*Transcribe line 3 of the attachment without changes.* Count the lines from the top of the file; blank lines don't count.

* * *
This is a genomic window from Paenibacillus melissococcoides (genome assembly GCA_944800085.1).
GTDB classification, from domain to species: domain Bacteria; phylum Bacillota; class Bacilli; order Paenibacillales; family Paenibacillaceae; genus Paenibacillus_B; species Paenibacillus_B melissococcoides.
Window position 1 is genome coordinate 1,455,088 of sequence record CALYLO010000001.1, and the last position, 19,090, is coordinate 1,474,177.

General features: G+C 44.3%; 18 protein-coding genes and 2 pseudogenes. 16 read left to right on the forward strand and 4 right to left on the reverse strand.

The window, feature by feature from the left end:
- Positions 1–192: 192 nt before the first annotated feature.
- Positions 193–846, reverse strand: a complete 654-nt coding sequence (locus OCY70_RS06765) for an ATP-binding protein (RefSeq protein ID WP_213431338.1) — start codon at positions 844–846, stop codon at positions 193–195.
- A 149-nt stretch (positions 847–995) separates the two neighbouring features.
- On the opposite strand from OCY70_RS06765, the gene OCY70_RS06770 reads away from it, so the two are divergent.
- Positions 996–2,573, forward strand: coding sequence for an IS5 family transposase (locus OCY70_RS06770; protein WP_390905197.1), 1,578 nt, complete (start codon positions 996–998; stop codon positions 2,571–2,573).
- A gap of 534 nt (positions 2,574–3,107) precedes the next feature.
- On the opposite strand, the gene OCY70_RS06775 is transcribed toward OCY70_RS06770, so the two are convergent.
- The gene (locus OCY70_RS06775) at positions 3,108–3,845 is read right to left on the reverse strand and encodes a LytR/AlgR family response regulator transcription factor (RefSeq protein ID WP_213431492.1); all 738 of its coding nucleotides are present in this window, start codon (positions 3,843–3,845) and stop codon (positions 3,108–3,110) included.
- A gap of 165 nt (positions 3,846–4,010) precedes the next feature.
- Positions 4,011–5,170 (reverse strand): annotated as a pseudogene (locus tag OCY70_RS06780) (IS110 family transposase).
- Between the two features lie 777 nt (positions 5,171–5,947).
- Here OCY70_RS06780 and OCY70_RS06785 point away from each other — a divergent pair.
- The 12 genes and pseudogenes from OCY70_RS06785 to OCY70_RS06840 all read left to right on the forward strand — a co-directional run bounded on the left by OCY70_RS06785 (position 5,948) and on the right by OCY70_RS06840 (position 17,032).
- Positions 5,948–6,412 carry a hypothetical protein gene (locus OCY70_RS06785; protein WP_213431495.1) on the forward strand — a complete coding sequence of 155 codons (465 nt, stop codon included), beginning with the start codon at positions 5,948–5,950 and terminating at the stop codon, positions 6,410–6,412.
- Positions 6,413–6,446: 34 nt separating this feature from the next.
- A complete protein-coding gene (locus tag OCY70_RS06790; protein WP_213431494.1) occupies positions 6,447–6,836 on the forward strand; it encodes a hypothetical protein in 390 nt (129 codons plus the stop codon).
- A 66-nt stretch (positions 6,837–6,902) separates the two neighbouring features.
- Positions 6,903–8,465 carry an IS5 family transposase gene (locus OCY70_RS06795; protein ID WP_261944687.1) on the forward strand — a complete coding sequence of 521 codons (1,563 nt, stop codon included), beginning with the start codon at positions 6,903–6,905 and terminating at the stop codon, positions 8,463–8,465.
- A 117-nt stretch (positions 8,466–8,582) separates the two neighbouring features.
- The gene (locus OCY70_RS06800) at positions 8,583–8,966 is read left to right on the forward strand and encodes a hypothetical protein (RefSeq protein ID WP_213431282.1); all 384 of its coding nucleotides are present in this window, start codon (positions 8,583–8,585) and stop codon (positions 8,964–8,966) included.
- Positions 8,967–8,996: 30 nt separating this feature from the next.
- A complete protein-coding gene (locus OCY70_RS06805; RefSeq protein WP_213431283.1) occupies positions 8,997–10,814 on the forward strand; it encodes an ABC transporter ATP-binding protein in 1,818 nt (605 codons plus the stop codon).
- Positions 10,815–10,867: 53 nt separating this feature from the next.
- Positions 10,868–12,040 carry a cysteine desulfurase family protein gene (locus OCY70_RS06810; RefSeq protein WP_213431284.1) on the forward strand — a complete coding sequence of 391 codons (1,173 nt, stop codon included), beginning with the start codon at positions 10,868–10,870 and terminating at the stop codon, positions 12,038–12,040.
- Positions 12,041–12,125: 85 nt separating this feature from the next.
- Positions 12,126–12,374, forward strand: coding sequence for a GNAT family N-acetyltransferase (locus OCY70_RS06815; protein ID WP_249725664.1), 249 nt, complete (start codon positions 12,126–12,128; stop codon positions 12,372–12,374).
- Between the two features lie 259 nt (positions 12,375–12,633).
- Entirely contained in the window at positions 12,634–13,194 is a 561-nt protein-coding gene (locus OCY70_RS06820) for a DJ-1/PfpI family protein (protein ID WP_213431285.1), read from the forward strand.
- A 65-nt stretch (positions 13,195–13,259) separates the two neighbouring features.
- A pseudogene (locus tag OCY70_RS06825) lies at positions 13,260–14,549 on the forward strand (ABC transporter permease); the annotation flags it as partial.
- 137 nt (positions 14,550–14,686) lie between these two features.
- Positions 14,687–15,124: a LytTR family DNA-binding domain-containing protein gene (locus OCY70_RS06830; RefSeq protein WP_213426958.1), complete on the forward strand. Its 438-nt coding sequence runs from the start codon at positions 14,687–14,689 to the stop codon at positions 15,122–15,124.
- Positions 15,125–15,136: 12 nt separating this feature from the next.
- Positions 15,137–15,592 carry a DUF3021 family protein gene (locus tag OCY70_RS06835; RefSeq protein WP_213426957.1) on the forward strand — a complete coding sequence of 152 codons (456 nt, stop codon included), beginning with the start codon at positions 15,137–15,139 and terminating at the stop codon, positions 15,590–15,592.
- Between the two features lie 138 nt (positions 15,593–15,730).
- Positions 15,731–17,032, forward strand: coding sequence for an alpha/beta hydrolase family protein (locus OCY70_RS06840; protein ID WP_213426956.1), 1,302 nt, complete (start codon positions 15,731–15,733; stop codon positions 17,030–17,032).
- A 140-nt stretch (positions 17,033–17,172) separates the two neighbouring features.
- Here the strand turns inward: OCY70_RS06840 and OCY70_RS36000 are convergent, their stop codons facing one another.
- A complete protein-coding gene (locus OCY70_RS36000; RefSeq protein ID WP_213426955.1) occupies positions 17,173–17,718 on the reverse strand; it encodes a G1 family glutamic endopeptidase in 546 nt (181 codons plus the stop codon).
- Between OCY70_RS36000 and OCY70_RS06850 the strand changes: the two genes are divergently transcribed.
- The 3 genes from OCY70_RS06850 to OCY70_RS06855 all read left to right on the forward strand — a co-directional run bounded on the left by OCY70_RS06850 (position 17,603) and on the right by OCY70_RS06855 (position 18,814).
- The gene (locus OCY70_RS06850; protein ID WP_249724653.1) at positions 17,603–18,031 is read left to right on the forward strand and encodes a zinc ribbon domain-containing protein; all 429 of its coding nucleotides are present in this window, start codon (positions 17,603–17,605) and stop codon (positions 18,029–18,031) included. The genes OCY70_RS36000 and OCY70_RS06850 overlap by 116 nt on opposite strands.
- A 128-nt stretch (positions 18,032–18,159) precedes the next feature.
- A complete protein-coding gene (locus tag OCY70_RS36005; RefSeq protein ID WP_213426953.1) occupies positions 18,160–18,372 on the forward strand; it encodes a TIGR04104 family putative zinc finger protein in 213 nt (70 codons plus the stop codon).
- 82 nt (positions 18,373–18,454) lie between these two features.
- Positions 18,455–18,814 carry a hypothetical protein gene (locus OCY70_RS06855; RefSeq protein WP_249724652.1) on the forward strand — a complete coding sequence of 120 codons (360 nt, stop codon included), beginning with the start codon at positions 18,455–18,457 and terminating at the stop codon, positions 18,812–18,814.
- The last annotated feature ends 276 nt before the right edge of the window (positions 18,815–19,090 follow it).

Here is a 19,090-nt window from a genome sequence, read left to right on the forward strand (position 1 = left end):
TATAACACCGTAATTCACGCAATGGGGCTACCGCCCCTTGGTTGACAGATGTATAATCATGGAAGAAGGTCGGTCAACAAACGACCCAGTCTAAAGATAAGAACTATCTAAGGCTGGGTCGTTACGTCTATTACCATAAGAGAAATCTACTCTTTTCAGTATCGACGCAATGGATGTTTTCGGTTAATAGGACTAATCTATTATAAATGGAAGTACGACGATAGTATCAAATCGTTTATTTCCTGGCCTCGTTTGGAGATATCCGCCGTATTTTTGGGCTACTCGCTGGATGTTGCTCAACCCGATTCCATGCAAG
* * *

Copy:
Window position 1 is genome coordinate 1,455,088 of sequence record CALYLO010000001.1, and the last position, 19,090, is coordinate 1,474,177.